I'M one of those who embraced Lucy Kennedy's 'Big Switch' campaign to Bord Gais by trying to save a few bob on my electricity bill.
Now instead of feeling smug about it, I've just received a letter telling me that my bank details are on one of the four stolen laptops which we're only just being told about, even though they were nicked weeks ago.
I'm checking my bank account feverishly to see if someone's hacked in (although I can't for the life of me work out how -- I usually have to present a passport, fingerprint and vial of blood just to get a bank teller to talk to me).
Look, the point is, what on earth was my information doing on a laptop in the first place? Surely big corporations like Bord Gais have not only mainframe computers but security measures in place to avoid unauthorised access. Many of us who work in offices know it's virtually impossible to get into anybody else's terminal, never mind access sensitive client details without authorisation.
The whole point of a laptop is mobility, so I have to wonder if an employee was taking home my bank account information and going through it in their kitchen, perhaps with their flatmate looking over their shoulder?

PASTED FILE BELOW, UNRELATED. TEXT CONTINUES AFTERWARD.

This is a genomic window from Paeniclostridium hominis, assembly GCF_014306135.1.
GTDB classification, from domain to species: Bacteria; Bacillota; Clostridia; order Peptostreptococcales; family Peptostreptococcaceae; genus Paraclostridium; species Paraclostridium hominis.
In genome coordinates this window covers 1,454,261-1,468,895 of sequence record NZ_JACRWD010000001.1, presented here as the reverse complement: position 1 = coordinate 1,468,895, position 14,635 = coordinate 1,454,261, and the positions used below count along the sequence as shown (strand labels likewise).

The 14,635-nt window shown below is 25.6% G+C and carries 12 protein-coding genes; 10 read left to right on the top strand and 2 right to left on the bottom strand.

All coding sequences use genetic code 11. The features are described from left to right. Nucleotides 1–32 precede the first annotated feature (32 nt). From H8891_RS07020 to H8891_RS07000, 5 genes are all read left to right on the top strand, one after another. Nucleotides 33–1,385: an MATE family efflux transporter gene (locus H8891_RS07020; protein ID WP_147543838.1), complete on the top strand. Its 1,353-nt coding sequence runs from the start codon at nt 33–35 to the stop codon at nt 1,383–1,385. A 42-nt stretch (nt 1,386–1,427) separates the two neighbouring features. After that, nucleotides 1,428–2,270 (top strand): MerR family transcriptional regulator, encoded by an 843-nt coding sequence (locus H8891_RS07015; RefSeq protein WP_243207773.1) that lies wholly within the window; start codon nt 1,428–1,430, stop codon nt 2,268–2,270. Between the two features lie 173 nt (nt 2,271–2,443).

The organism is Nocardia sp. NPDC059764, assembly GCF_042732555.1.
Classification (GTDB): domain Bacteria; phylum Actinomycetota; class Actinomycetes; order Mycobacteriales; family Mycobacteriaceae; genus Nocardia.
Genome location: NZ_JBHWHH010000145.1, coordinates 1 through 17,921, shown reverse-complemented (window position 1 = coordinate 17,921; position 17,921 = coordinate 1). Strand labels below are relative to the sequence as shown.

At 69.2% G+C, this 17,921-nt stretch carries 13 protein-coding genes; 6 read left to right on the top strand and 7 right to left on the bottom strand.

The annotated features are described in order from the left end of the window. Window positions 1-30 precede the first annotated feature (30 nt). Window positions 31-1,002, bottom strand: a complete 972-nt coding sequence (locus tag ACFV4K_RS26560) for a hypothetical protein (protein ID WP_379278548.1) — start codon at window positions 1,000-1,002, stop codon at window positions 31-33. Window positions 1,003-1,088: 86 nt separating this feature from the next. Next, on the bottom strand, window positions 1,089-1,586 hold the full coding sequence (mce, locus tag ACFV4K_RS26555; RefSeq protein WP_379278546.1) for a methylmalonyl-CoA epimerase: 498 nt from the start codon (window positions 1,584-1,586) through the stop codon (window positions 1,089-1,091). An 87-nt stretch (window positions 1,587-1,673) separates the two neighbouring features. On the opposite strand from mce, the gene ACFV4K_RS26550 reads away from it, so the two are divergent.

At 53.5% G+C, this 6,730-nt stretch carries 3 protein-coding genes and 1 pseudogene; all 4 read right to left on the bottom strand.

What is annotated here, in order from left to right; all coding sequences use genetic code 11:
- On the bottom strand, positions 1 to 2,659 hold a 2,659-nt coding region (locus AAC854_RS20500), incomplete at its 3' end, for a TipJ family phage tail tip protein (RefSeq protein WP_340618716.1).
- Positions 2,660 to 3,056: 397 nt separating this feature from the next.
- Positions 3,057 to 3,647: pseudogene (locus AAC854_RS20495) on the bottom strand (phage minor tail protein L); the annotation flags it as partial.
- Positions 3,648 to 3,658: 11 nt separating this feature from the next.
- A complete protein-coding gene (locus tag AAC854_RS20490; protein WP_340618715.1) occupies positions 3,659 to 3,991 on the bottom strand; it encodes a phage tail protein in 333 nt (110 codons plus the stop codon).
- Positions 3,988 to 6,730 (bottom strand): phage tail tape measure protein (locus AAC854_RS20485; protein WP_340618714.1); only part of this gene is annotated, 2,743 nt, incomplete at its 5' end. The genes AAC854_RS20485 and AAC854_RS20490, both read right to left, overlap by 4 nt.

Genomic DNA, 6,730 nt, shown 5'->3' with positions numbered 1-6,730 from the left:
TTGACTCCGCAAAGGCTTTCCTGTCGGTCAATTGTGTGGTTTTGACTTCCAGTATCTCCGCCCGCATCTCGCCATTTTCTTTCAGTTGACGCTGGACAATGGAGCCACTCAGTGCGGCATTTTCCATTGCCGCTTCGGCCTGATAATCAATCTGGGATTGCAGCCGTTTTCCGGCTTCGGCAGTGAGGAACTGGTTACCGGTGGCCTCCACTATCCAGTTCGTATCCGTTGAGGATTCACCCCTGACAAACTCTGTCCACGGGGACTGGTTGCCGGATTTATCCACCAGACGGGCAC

If so, why on earth was it necessary to have my private stuff available for anyone to see?
The Bord Gais letter tells me that "data security and laptop encryption is a major priority for us".
Well, it might be but it was hardly urgent. It goes on to say that all laptops are fully secured now.
But that's not really the point, is it? Nothing which is that portable should have sensitive information on it -- whether encrypted or not.
It's highly probable that this was an opportunistic crime and the machines taken for their intrinsic value rather than identity theft, but it wouldn't have mattered if client information was held only on systems which can't be taken away if a thief breaks in.
This is not the first incidence of stolen laptops and, in the HSEs cases, the information available was far more sensitive than bank account numbers, but why doesn't the Data Protection Commission have the teeth to insist, by law, that all such files are only available on terminals linked to main frame computers?
I'm sure Bord Gais, like many big companies have an entire IT department to deal with this kind of thing.
Bord Gais Energy's motto, clearly printed on their letter-head is: "Think Beyond". What a pity they didn't.